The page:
Global initiatives support smaller families
Accelerated population growth poses major challenges worldwide, especially for countries with high growth and few resources to cope. In response to these pressures, initiatives across the globe are underway to provide people with the knowledge and tools they need to help turn the tide of overpopulation.
Here we look at some recent initiatives that are making headlines:
Egypt is currently facing massive population pressures, and President Abdel Fattah al-Sisi has said
Terrorism and population growth are the two biggest threats in Egypt’s history.
At Egypt’s fourth National Youth Conference last month, the Minister of Social Solidarity announced the launch of a program that would be intended to reduce these pressures and curb population growth in the country. “Itnein Kifaya” (“Two is Enough”) will target 1.3 million mothers under the age of 35 who have had one or two children already.
The aim is to raise Egyptian women’s awareness of the need to bring population growth under control as well as resources available to them. The program will also include distribution of birth control methods to the targeted mothers, encouraging them to have no more than two children.
It is hoped that a coordinated approach involving the Ministry of Health and Population along with support from NGOs and the United Nations Population Fund (UNFPA) will help the project succeed. The focus will also be on regions registering with the highest birth rates in order to ensure the greatest impact can be made.
According to the Minister of Health and Population, the strategy will also need to take education and literacy into consideration in some regions, as well as economic and educational empowerment of women.
In Rajasthan, the largest state in India, a unique initiative is underway to promote smaller families. The State government’s Health Department is working to organise “Saas-Bahu Sammelans”—meaning meetings of mothers-in-law and daughters-in-law—in over 16,200 villages across 14 districts. The aim for this initiative is to promote the norm of small families, with emphasis on the development of local communities.
During the meetings, experts will provide information about family planning methods, helping to generate awareness among participants. Intrauterine contraceptive devices (often called coils) and other equipment will also be supplied free of charge to community health centres in each of the 14 districts.
The rationale behind bringing mothers-in-law and daughters-in-law together is because of their central roles within their families, while the 14 districts that have been targeted have also reported high fertility rates in the past. By opening up the conversation around family planning as well as providing contraceptive resources necessary, this initiative will aim to see fertility rates fall and may be replicable in other parts of the country.
An initiative in Nigeria with aims to increase modern contraceptive use and desire for fewer children has recently been found to be a success. A study evaluating the Nigerian Urban Reproductive Health Initiative (NURHI), led by Johns Hopkins Center for Communication Programs (CCP), indicated an associated 10% increase in both contraception use and desires for smaller families.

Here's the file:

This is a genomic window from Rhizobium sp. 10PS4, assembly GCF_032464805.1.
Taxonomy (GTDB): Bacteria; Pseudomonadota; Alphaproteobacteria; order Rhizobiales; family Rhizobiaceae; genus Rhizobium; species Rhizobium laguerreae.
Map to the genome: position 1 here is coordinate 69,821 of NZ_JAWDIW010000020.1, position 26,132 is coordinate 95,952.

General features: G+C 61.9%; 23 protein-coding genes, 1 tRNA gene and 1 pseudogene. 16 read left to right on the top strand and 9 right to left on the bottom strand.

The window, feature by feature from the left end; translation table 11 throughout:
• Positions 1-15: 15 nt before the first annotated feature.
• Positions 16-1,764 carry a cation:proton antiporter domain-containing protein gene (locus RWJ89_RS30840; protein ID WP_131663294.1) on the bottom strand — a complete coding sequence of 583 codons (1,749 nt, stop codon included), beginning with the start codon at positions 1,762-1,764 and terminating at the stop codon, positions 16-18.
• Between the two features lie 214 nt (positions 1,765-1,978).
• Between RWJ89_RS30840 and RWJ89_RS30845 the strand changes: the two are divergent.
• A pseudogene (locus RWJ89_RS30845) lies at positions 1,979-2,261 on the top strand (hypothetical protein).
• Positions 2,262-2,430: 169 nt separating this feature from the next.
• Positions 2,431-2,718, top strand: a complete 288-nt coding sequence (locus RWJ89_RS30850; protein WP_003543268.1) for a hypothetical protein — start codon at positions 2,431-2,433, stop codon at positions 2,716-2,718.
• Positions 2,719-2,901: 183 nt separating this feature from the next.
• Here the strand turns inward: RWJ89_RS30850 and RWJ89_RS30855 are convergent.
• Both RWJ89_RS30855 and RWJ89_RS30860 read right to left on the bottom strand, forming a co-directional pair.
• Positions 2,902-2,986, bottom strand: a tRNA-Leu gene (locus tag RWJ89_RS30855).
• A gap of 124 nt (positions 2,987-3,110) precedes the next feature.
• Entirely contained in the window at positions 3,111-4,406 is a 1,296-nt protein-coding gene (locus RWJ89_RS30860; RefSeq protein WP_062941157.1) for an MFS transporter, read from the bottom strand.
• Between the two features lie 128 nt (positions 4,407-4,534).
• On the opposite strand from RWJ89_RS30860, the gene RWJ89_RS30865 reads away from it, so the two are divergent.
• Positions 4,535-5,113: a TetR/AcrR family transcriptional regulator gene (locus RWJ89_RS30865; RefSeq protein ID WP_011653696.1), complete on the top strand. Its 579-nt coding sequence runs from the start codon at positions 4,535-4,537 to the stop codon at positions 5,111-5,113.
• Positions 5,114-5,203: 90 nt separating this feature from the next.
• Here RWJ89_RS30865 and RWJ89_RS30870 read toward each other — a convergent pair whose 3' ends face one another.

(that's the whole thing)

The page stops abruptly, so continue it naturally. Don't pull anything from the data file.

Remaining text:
The NURHI six-city program ran between 2010 to 2014, where baseline figures rated prior use of contraceptive methods as ranging between 5% to 30% depending on the district. Once the program began, its message became: ‘Know, Talk, Go. Know the facts. Talk to your partner. Go for services.’
A major focus for the program was on improving contraceptive access at health clinics. This included creating a mobile app to help clinics order new contraception supplies before running out – a chronic problem in Nigeria and many developing countries.
The second focus was to create a coordinated campaign to generate demand for family planning services. This was done through using communication tools to help people understand the benefits of family planning and to empower them to make healthy decisions. CCP also targeted health providers and religious leaders to ensure that informed and open conversations about the merits of family planning could be had within communities. Countering the fears and misconceptions around family planning proved to be crucial, as did providing training to health providers with the most up-to-date evidence around the value of birth spacing and smaller families.
Statistically, Nigeria has some of the highest rates of maternal and infant mortality in the world. It is also projected to overtake the United States of America as the world’s third most populous country by 2050.
The success of this program, especially in a nation where low use of family planning has long seemed like an intractable problem, shows great promise. The facts demonstrate that even in a context like urban Nigeria whereby population pressures are amongst the highest in the globe, targeted programs can lead to important changes in contraceptive use and fertility desires in a short period of time.
Learn more about solving the population crisis on our Solutions page.
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